• the thought fox


E J Pratt’s poetic voice is a whisper, a gentle nudge of breeze on skin, the brush of a furtive wing. It tells you to dive into the river of the everyday. It narrates without surprise or wonder, with candour, about the everyday miracle of nature. It is as if his poems pause a moment in time and then recast them in a frame that is eloquent in the stillness of its colours. I find in his poems an energy that oscillates between the silence of the observer, and the movement of the living world (for even inanimate things have life in them, it takes but a voice to wake up their souls).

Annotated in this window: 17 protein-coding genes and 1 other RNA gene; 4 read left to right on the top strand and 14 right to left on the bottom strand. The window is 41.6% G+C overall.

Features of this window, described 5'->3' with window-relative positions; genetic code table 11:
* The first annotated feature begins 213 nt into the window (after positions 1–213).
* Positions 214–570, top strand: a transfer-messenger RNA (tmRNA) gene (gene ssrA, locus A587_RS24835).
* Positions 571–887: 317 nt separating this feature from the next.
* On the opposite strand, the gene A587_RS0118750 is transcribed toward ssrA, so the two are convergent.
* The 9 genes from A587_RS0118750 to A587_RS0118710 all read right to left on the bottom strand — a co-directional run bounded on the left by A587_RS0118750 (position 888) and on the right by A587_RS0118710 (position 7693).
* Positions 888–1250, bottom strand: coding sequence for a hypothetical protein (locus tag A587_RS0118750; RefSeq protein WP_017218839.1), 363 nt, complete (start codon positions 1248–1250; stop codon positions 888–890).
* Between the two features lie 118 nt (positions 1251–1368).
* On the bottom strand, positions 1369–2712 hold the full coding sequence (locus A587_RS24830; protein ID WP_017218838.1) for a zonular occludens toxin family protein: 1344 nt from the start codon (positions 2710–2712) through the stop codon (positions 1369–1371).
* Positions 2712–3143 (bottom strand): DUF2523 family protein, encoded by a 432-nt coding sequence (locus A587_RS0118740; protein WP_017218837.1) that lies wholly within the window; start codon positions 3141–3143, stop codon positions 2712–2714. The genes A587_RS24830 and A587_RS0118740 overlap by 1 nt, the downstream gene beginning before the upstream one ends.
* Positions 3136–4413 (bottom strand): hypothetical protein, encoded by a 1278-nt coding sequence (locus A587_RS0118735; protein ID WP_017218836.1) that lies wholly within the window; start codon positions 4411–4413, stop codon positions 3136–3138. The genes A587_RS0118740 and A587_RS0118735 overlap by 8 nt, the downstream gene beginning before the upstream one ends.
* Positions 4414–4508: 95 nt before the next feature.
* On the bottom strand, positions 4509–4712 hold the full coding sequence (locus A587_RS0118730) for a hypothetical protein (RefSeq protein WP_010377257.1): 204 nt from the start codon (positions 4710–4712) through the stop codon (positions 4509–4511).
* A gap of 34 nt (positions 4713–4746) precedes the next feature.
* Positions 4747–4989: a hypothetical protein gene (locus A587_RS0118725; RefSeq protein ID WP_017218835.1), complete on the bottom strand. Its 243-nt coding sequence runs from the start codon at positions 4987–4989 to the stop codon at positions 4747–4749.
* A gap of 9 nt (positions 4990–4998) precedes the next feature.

“Away back before emergence of fur or feather, back to the unvocal

sea and down deep where the darkness spills its wash on the     

threshold of light, where the lids never close upon the eyes, where     

the inhabitants slay in silence and are as silently slain.”

In today’s poem, Pratt relates ‘one carved instant’ of flight, and even as he scourges the natural world for metaphor, he illustrates the spectacle of grace that is the Sea-Gulls. An interesting fact is that orchids don’t need soil to grow, they grow wild, sometimes, in cracks in rocks, or firewood.

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